The River Tamar

Stretching 60 miles from source to sea and reaching into both Devon and Cornwall, the River Tamar shapes our history, our lives and our identities.

The River Tamar, Devon & Cornwall

Stretching 60 miles from source to sea and reaching into both Devon and Cornwall, the river Tamar shapes our history, our lives and our identities.

From the patchwork fields, moorland and skylines that surround us, to the food we eat, the businesses we run and the daily experiences we have it flows through everything we do.

It provides 116 million litres of water for us every day, to drink, to wash in, to water our gardens and to clean our cars. Its banks and tributaries are a place for our kids to play, for our dogs to cnufle and for our Sundays to lazily unwind. It plays a part in the food we see on our plates, how our bills add up and even whether we get to work on time.

In short, the Tamar is part of us all – and we are part of it..

The name of the Tamar is thought to come from the the legend of Tamara the Water Nymph. Read the Legend of Tamara.

The Tamar Valley contains a World Heritage Site and is an Area of Outstanding Natural Beauty.

Get involved on the River Tamar

If you love your local river, understand how vital it is to you in your life and share our passion for keeping it healthy for you and your community, then there are many ways for you to get involved. Whether it’s helping on a river clean-up day, becoming a river scientist, going on a river walk or simply making a donation, working together we can help your river bring water to life for many years and generations to come.

The ‘My Tamar’ Festival

Over the summer of 2015, Westcountry Rivers Trust, as part of the WaterLIFE project, hit the road on a summer tour to explore current feeling about what communities (schools, businesses and individuals) living in the Tamar catchment thought about their water environment.

People living and working in the Tamar catchment were invited to share their photos and stories about what the river meant to them and to create their own artwork inspired by the river and local environment. The summer public engagement tour culminated in the Tamar Festival which was held on the banks of the river at Cotehele Quay in early October.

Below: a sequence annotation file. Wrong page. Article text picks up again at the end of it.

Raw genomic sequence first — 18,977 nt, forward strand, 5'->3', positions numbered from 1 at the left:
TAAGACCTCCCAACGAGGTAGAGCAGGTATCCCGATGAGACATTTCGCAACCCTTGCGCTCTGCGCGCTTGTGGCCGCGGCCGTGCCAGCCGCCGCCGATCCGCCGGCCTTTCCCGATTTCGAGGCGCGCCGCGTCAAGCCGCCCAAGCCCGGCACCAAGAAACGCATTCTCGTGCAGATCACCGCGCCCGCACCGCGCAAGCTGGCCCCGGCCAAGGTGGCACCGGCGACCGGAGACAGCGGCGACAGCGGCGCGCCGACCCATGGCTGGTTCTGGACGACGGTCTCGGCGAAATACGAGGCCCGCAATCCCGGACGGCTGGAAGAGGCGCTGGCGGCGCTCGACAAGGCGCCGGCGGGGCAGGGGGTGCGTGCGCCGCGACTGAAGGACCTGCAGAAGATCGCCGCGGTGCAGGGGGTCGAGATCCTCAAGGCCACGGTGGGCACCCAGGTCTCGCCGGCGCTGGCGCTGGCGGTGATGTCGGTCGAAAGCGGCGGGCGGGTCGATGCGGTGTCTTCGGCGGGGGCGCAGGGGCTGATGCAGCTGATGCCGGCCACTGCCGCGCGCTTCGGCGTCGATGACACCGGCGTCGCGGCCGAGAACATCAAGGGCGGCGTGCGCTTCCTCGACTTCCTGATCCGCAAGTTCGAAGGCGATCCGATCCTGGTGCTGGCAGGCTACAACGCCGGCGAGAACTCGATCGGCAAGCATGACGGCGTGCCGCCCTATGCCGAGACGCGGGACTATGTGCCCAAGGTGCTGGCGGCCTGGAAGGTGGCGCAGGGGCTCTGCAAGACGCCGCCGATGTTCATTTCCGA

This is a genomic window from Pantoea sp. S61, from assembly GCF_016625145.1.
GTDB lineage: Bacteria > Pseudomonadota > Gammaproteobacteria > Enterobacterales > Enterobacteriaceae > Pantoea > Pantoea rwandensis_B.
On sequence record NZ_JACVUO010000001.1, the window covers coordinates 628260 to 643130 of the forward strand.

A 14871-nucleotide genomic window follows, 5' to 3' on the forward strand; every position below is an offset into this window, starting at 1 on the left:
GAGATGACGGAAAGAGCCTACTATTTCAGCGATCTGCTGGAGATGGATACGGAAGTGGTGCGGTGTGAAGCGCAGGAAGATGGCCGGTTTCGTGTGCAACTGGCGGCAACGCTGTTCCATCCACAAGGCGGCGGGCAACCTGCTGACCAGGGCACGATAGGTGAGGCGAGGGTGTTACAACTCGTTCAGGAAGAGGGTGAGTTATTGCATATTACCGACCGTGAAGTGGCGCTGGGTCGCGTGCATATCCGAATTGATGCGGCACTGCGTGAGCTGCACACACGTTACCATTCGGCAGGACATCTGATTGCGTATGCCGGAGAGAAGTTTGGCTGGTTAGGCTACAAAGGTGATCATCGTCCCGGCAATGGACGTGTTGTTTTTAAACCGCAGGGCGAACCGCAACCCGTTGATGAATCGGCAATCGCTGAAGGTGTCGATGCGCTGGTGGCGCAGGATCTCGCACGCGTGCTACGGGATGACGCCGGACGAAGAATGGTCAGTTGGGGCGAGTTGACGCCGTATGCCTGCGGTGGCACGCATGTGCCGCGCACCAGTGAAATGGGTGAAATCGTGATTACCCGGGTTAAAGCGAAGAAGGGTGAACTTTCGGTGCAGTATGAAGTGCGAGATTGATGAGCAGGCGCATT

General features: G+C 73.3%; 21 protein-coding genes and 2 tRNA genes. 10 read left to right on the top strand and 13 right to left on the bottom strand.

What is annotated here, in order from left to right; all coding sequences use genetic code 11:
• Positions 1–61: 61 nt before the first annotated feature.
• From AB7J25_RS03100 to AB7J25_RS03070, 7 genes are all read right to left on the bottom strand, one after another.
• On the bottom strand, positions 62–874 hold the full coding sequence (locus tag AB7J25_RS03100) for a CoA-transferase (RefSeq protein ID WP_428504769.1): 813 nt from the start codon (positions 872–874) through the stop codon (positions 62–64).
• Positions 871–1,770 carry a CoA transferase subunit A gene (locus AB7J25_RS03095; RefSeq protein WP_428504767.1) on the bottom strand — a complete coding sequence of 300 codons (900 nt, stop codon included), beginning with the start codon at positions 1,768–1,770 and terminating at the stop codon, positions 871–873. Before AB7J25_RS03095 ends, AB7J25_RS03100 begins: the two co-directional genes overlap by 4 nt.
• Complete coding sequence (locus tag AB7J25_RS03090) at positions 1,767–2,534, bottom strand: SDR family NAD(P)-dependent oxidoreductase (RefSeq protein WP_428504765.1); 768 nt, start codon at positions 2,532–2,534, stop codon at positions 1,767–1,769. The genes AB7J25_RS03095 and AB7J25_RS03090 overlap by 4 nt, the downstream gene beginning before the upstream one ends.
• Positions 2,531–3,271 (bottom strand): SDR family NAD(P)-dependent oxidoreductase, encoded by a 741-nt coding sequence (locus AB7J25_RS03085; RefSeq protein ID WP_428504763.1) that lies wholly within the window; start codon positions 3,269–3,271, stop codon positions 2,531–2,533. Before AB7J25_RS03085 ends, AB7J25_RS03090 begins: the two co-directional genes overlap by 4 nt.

FIND OUT MORE ABOUT MY TAMAR

River Tamar Stories

From Roman times to the present day, Westcountry rivers have been an ever-present thread running through our communities, our culture and our heritage. Ever increasingly, we have come to realise how wonderful it is to spend time on, in or near a river and they are so often the backdrop to our fondest memories of days spent outdoors, being active and spending time with nature.

Latest news from the River Tamar

WRT welcomes Dave Thomas

We are delighted to say that Dave Thomas has joined the WRT family, Here is what Dave has to say..... With a background in ecology on canals & waterways, agrochemicals and working for contractors conducting practical vegetation management I...

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First 100 volunteers sign up to monitor Westcountry rivers

Over 100 volunteers have now signed up to help the Westcountry Rivers Trust to monitor the health of rivers across the region. The Westcountry CSI (Citizen Science Investigation) project aims to encourage more people to take a closer look at their local river, stream...

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Confluence: Annual Review 2016

2016 was a challenging year for the Trust, mirroring the wider trials faced by Britain and the world in general. The move towards more nationalistic narratives, often seemingly at the expense of holistic integrated thinking, has brought division, uncertainty and...

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